SWI: In your book Freezing Order,* you talk about Switzerland being involved in the Magnitsky case. Initially, Swiss prosecutors took up the case, but then the federal prosecutor's office dropped the investigation.

B.B.: In my opinion the reason the Swiss authorities decided to give the money back to the Russian criminals was corruption. There was clear evidence that the money that was frozen in Switzerland was directly connected to the murder of Sergei Magnitsky. We know that Viktor K.**, the federal police officer on the team, was found guilty of corruption from Russia relating to this case.

SWIWhat are the developments in the case now? 

B.B.: The Swiss prosecutor’s office has agreed to give the money back to the Russian criminals who were responsible for stealing the money Sergei Magnitsky was killed over. We have challenged this decision in the Swiss court and we’re waiting for the verdict. 

SWIWhen will this come? 

B.B.: We have no idea. What I can also say is that it is more complicated than just them making the decision to return the money, because three of the individuals they were about to return the money to are individuals sanctioned by the United States, Canada, the UK, and Australia. So if Switzerland was to return the money, the banks returning the money would be in violation of US, British, Canadian, and Australian sanctions.

SWI: Swiss authorities said the money from the alleged fraud had gone through foreign accounts before it reached Switzerland, and as a result, it was mixed with other funds the origin of which is also unclear. How can such assets be dealt with? 

B.B.: This is a common issue with all money laundering. The United Nations has published what is called the Palermo Convention on these issues. It says that if part of the money is tainted, then all of the money should be seized. So the idea that the Swiss want to give back the money they can’t confirm was from an illegal source is a wrong approach. 

SWI: The Commission on Security and Cooperation in Europe, also known as the Helsinki Commission, criticised Switzerland’s role in hiding Russian assets. Technically, Swiss lawyers can help oligarchs to hide money without violating Switzerland’s legislation.

B.B.: I think there is a huge loophole which allows Switzerland to continue being the money-laundering capital of the world. These lawyers rely on lawyer-client confidentiality in order to launder money for Russian oligarchs and it has been strongly criticised by anti-money-laundering specialists as a policy that needs to be changed very quickly. 

SWI: The Swiss criminal law and anti-corruption expert Mark Pieth believes that Putin and the oligarchs close to him have corrupted the Swiss system, including the judiciary. How is that possible in a country with direct democracy?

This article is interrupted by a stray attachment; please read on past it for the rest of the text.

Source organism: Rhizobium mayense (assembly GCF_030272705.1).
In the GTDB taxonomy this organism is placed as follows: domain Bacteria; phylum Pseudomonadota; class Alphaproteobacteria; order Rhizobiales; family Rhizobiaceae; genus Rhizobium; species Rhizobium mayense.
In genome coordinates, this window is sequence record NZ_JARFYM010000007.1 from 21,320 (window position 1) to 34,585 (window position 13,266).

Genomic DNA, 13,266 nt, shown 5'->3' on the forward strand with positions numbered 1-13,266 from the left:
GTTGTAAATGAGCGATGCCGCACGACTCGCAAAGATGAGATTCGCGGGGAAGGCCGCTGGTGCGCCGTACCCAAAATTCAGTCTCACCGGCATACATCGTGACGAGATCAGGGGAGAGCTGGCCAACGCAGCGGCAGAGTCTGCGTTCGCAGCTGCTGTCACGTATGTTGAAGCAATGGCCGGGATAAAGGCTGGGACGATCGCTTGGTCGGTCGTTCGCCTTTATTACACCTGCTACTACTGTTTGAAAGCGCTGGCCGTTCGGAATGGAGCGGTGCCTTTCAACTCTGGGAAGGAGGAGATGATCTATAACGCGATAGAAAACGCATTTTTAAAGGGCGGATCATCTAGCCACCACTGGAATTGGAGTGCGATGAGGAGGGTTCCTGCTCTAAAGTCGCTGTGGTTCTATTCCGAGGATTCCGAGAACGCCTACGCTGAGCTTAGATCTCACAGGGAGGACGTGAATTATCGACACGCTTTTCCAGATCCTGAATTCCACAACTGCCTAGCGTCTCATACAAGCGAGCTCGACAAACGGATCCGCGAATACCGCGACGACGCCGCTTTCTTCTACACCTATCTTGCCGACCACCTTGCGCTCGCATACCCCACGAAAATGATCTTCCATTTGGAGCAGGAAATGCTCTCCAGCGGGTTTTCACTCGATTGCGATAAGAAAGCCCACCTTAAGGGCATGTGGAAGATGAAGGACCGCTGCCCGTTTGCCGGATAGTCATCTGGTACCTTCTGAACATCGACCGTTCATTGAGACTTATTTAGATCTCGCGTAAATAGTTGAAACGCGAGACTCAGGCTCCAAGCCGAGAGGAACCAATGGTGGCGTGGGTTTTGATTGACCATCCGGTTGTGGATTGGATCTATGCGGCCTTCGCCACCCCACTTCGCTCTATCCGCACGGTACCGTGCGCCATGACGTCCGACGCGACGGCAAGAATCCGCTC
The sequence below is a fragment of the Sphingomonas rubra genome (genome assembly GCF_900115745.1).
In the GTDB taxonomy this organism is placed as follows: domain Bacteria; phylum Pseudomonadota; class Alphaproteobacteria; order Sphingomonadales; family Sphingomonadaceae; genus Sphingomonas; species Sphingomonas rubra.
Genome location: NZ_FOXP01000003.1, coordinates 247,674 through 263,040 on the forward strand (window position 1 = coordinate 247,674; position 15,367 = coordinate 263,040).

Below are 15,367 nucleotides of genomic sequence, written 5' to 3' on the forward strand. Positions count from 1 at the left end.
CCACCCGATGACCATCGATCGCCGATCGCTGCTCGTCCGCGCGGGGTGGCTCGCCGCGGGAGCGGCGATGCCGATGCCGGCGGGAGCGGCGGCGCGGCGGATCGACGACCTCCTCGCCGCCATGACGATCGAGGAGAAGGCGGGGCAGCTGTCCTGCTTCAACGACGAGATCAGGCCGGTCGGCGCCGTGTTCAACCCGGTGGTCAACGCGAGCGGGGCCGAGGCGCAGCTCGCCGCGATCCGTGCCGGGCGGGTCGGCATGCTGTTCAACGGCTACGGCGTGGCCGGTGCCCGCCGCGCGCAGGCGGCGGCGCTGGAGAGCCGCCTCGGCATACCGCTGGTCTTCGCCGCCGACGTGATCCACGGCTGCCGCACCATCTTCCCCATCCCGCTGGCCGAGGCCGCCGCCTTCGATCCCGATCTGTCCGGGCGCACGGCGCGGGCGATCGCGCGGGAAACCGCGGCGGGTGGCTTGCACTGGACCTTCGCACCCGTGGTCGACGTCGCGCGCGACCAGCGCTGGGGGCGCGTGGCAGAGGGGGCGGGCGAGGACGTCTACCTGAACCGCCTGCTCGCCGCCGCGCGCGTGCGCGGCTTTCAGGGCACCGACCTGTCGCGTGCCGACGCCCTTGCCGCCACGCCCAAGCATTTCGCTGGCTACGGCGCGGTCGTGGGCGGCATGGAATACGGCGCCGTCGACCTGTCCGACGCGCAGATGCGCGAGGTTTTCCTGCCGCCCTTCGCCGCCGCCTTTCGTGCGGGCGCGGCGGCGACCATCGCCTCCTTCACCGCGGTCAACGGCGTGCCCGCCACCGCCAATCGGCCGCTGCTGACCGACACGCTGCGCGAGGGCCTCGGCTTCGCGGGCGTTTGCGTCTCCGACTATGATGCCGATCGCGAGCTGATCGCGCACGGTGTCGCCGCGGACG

B.B.: Switzerland has had a long history of bad conduct when it comes to money. Every time a dictator falls we discover they had billions of dollars held in Swiss banks. And it is not a victimless crime – they usually steal money while killing lots of people in the process. Switzerland is enabling very bad people, including people close to Putin, in their theft. Switzerland always tries to justify that by saying they want to remain neutral. But you can’t remain neutral if you take money from criminals. So Switzerland has to clean up its act or eventually Switzerland will be relegated to a blacklist of countries that facilitate money laundering.

Russian Foreign Minister Sergei Lavrov (left) and Swiss Foreign Minister Ignazio Cassis (right) attend the opening ceremony of the new Swiss embassy building in Moscow, Russia, June 18, 2019. Keystone / Yuri Kochetkov

SWI: You know Russia well. What is your assessment of the current situation?

B.B.: Russians have a great capacity to go through hardship. What will be determinant is Putin losing this war in Ukraine. Russian people won’t tolerate a weak leader; they won’t tolerate a loser. This will become much bigger if Ukraine’s counter-offensive continues to work. 

SWI: How do you see Russia after Putin? 

B.B.: Russia is a great country that has been occupied by a criminal group. But if Alexei Navalny was to become president and Vladimir Kara-Murza became the prime minister, I have big hopes for Russia. 

SWI: What do you think of them?

B.B.: I would compare it to the situation of Nelson Mandela under the apartheid regime [in South Africa]. These people are leaders and they’ve made big sacrifices for their country. The obvious choice for who should lead the next Russia would be these two individuals.

Edited by Balz Rigendinger

* Freezing Order, A True Story of Russian Money Laundering, Murder, and Surviving Vladimir Putin's Wrath, Bill Browder, April 2022

**Name has been changed